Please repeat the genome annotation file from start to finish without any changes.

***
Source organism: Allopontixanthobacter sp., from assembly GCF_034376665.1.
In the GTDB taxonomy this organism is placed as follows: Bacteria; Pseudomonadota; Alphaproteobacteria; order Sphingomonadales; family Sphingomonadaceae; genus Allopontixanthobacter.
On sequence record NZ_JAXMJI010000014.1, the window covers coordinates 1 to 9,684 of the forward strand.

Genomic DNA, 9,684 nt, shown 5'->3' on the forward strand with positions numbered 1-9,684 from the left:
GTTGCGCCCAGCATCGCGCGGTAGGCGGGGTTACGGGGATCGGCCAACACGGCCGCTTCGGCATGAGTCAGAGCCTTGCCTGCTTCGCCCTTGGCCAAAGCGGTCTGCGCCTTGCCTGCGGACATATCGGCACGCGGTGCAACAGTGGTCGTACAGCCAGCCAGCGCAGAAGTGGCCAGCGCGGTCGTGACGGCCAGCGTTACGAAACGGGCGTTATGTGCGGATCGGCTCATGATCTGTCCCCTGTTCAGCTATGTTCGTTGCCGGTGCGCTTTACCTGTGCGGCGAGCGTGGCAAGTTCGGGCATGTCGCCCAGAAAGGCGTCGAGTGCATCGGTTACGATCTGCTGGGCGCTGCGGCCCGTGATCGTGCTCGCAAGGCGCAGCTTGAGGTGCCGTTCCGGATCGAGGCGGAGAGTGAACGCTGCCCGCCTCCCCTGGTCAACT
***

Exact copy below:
Source organism: Allopontixanthobacter sp., from assembly GCF_034376665.1.
In the GTDB taxonomy this organism is placed as follows: Bacteria; Pseudomonadota; Alphaproteobacteria; order Sphingomonadales; family Sphingomonadaceae; genus Allopontixanthobacter.
On sequence record NZ_JAXMJI010000014.1, the window covers coordinates 1 to 9,684 of the forward strand.

Genomic DNA, 9,684 nt, shown 5'->3' on the forward strand with positions numbered 1-9,684 from the left:
GTTGCGCCCAGCATCGCGCGGTAGGCGGGGTTACGGGGATCGGCCAACACGGCCGCTTCGGCATGAGTCAGAGCCTTGCCTGCTTCGCCCTTGGCCAAAGCGGTCTGCGCCTTGCCTGCGGACATATCGGCACGCGGTGCAACAGTGGTCGTACAGCCAGCCAGCGCAGAAGTGGCCAGCGCGGTCGTGACGGCCAGCGTTACGAAACGGGCGTTATGTGCGGATCGGCTCATGATCTGTCCCCTGTTCAGCTATGTTCGTTGCCGGTGCGCTTTACCTGTGCGGCGAGCGTGGCAAGTTCGGGCATGTCGCCCAGAAAGGCGTCGAGTGCATCGGTTACGATCTGCTGGGCGCTGCGGCCCGTGATCGTGCTCGCAAGGCGCAGCTTGAGGTGCCGTTCCGGATCGAGGCGGAGAGTGAACGCTGCCCGCCTCCCCTGGTCAACT